The Andromeda Strain in Macedonian

The previous post referring to Michael Chrichton's The Andromeda Strain prompted me to look up the ways this title has been translated by the Macedonian media. I reviewed several articles about Crichton, which appeared upon his recent and untimely death.

The novel has not been translated into Macedonian yet, and the translators who had no official yardstick to compare circled through various meanings of the English word "strain," failing to use the right one.

The word "soj" in Macedonian designates a breed, or lineage (of microorganisms). Thus, the proper Macedonian translation should be "Sojot Andromeda" (Сојот Андромеда). The book has actually been translated in Serbian several decades ago, as "Andromedin soj". The two South Slavic languages have the same word for this term, and Macedonia and Serbia were constituent parts of the Yugoslav federation then, making this issue accessible to Macedonian sci-fi fans at the time. But current translators display quite low level of general education, and probably have little experience with science fiction. Thus the translators from the Macedonian media translated "Andromeda Strain" as:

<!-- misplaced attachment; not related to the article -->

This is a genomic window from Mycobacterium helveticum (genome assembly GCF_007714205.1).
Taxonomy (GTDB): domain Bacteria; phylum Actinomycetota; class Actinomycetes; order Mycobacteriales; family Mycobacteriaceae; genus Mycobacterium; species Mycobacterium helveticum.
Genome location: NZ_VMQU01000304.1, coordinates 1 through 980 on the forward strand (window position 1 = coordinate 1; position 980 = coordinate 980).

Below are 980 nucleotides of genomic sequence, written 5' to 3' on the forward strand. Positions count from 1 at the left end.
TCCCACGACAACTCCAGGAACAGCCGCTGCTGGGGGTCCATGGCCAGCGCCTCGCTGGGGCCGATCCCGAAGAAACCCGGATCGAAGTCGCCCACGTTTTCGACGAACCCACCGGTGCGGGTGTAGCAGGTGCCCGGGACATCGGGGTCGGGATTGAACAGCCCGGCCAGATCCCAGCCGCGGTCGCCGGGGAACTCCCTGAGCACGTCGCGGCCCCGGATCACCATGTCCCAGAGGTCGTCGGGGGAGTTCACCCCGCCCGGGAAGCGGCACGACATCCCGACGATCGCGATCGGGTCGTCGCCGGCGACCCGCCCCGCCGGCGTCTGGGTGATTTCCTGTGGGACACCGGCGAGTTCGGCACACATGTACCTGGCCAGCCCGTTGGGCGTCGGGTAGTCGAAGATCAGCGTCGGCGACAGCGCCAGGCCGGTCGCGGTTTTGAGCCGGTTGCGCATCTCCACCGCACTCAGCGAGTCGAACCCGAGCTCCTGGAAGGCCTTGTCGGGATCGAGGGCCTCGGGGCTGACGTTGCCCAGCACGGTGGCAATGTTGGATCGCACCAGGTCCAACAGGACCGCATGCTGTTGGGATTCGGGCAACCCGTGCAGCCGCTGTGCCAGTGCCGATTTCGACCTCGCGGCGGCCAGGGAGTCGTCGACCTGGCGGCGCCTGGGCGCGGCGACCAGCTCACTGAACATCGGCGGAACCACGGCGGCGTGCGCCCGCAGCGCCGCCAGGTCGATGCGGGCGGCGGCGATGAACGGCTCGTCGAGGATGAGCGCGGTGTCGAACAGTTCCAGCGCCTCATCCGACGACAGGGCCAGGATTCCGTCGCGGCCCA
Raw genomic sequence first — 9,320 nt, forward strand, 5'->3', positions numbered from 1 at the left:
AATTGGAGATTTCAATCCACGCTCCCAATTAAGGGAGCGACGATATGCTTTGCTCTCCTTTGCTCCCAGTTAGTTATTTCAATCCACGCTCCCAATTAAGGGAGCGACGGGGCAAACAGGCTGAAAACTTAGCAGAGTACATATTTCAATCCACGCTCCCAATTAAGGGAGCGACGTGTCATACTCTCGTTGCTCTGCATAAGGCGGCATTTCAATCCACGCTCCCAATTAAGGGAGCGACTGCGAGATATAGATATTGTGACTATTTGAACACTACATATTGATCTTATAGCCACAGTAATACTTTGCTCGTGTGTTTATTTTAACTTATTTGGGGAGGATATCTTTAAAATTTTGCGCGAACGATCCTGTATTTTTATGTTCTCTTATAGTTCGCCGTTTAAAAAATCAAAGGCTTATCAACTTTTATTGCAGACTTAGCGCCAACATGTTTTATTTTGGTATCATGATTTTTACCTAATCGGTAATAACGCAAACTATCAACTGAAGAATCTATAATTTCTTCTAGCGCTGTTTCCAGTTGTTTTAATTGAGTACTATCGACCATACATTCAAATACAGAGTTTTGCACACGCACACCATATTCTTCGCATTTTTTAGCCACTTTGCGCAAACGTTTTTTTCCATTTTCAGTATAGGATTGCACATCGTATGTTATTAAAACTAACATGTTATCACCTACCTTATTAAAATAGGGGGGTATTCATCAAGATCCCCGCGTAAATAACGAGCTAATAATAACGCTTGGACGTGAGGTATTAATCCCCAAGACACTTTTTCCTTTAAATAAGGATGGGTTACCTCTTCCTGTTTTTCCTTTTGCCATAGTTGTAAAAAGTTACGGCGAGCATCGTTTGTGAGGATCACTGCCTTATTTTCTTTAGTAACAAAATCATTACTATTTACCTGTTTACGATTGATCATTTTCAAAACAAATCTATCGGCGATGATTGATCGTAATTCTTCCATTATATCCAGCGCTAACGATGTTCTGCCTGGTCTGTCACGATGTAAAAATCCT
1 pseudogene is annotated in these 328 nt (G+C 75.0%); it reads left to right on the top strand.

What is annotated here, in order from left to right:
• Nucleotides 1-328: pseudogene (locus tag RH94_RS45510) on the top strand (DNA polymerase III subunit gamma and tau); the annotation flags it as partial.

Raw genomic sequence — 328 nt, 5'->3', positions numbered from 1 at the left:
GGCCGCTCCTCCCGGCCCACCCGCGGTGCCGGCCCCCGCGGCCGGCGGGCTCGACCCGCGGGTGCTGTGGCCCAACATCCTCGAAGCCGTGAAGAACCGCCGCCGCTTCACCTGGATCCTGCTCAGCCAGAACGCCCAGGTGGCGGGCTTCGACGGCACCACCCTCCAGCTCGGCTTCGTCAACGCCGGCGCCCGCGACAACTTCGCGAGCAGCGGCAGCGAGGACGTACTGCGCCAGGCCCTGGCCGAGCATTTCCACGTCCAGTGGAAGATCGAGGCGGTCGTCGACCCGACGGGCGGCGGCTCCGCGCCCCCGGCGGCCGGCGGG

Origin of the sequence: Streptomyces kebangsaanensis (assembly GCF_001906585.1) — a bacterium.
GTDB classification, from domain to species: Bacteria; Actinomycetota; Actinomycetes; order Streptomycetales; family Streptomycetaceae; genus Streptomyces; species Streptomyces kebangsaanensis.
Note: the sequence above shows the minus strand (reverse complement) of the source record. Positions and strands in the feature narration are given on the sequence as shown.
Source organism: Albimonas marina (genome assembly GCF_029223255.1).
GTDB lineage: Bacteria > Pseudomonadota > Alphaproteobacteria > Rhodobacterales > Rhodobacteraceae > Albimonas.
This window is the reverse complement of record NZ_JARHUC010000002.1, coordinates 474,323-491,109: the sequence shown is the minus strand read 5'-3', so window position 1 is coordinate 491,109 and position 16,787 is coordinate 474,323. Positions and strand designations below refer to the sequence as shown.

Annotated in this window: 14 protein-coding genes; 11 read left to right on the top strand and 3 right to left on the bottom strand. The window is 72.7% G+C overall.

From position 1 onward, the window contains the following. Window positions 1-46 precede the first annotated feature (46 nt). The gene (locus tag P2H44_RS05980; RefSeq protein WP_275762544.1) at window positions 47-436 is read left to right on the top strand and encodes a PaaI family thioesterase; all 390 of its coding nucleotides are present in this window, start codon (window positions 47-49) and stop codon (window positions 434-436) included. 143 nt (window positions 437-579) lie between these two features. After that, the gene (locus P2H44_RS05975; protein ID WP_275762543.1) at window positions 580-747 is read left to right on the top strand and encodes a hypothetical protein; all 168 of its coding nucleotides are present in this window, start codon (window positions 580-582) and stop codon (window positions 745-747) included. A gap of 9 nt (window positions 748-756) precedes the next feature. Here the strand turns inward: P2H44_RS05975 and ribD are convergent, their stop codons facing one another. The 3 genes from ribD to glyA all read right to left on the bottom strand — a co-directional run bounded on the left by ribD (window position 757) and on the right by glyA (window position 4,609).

Fireballs, Satellites and Andromeda Strain

It turned out that the recent fireball that streaked across the Texas sky wasn’t debris from the satellite crash over Siberia, but a meteor.

In context, I recommend (re)reading The Andromeda Strain, a great novel by Michael Chrichton. The plot is about a cornered group of people trying to confront the danger due to a satellite crash. It's very quick read, fast-paced and up to the point.

A seasoned sci-fi fan can also view it as prototypical piece of work that influenced numerous copycats, to the degree of turning into cliché. The recently deceased Chrichton should be credited more often as a major influence on popular culture in general. Bellow: trailer for the 2008 TV-series based on the book.

The book was published in 1969 and it's also interesting to compare the visions and interpretations of some then-futuristic information and communication technologies, which are commonplace today, such as automatic biometric identification, voice recognition, and instant communication.